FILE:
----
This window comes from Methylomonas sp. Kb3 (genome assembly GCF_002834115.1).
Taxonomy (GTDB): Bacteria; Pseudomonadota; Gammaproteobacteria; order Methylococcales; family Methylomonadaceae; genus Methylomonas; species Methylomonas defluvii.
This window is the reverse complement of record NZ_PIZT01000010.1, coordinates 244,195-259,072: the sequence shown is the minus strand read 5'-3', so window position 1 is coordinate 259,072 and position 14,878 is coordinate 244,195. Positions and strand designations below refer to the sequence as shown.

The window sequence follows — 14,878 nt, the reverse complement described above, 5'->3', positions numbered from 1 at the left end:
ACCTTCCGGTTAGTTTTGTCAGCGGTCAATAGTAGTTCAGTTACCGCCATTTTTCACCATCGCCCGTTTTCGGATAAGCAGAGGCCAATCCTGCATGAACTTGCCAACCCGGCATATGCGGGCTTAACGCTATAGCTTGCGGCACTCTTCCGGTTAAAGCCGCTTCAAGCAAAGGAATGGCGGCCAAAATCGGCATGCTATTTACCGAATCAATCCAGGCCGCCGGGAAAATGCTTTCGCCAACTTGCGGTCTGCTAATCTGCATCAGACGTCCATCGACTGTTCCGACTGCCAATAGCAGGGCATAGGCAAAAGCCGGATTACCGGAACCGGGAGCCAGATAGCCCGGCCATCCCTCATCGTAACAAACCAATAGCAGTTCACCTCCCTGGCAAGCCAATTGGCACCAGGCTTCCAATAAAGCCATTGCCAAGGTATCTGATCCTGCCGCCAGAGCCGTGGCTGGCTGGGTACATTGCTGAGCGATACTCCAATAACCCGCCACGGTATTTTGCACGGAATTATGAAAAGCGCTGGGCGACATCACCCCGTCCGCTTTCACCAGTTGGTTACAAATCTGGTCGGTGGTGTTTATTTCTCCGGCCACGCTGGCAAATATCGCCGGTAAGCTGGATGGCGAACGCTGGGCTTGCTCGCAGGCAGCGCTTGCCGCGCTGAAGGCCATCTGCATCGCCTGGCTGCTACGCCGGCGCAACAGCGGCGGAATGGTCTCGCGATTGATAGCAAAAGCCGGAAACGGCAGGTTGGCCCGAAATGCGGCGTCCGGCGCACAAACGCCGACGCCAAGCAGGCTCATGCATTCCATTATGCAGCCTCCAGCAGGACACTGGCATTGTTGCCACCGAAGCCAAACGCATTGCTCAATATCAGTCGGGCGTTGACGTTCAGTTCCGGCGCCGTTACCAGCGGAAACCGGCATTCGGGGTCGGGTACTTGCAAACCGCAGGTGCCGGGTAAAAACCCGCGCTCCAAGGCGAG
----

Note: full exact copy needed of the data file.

This window comes from Methylomonas sp. Kb3 (genome assembly GCF_002834115.1).
Taxonomy (GTDB): Bacteria; Pseudomonadota; Gammaproteobacteria; order Methylococcales; family Methylomonadaceae; genus Methylomonas; species Methylomonas defluvii.
This window is the reverse complement of record NZ_PIZT01000010.1, coordinates 244,195-259,072: the sequence shown is the minus strand read 5'-3', so window position 1 is coordinate 259,072 and position 14,878 is coordinate 244,195. Positions and strand designations below refer to the sequence as shown.

The window sequence follows — 14,878 nt, the reverse complement described above, 5'->3', positions numbered from 1 at the left end:
ACCTTCCGGTTAGTTTTGTCAGCGGTCAATAGTAGTTCAGTTACCGCCATTTTTCACCATCGCCCGTTTTCGGATAAGCAGAGGCCAATCCTGCATGAACTTGCCAACCCGGCATATGCGGGCTTAACGCTATAGCTTGCGGCACTCTTCCGGTTAAAGCCGCTTCAAGCAAAGGAATGGCGGCCAAAATCGGCATGCTATTTACCGAATCAATCCAGGCCGCCGGGAAAATGCTTTCGCCAACTTGCGGTCTGCTAATCTGCATCAGACGTCCATCGACTGTTCCGACTGCCAATAGCAGGGCATAGGCAAAAGCCGGATTACCGGAACCGGGAGCCAGATAGCCCGGCCATCCCTCATCGTAACAAACCAATAGCAGTTCACCTCCCTGGCAAGCCAATTGGCACCAGGCTTCCAATAAAGCCATTGCCAAGGTATCTGATCCTGCCGCCAGAGCCGTGGCTGGCTGGGTACATTGCTGAGCGATACTCCAATAACCCGCCACGGTATTTTGCACGGAATTATGAAAAGCGCTGGGCGACATCACCCCGTCCGCTTTCACCAGTTGGTTACAAATCTGGTCGGTGGTGTTTATTTCTCCGGCCACGCTGGCAAATATCGCCGGTAAGCTGGATGGCGAACGCTGGGCTTGCTCGCAGGCAGCGCTTGCCGCGCTGAAGGCCATCTGCATCGCCTGGCTGCTACGCCGGCGCAACAGCGGCGGAATGGTCTCGCGATTGATAGCAAAAGCCGGAAACGGCAGGTTGGCCCGAAATGCGGCGTCCGGCGCACAAACGCCGACGCCAAGCAGGCTCATGCATTCCATTATGCAGCCTCCAGCAGGACACTGGCATTGTTGCCACCGAAGCCAAACGCATTGCTCAATATCAGTCGGGCGTTGACGTTCAGTTCCGGCGCCGTTACCAGCGGAAACCGGCATTCGGGGTCGGGTACTTGCAAACCGCAGGTGCCGGGTAAAAACCCGCGCTCCAAGGCGAG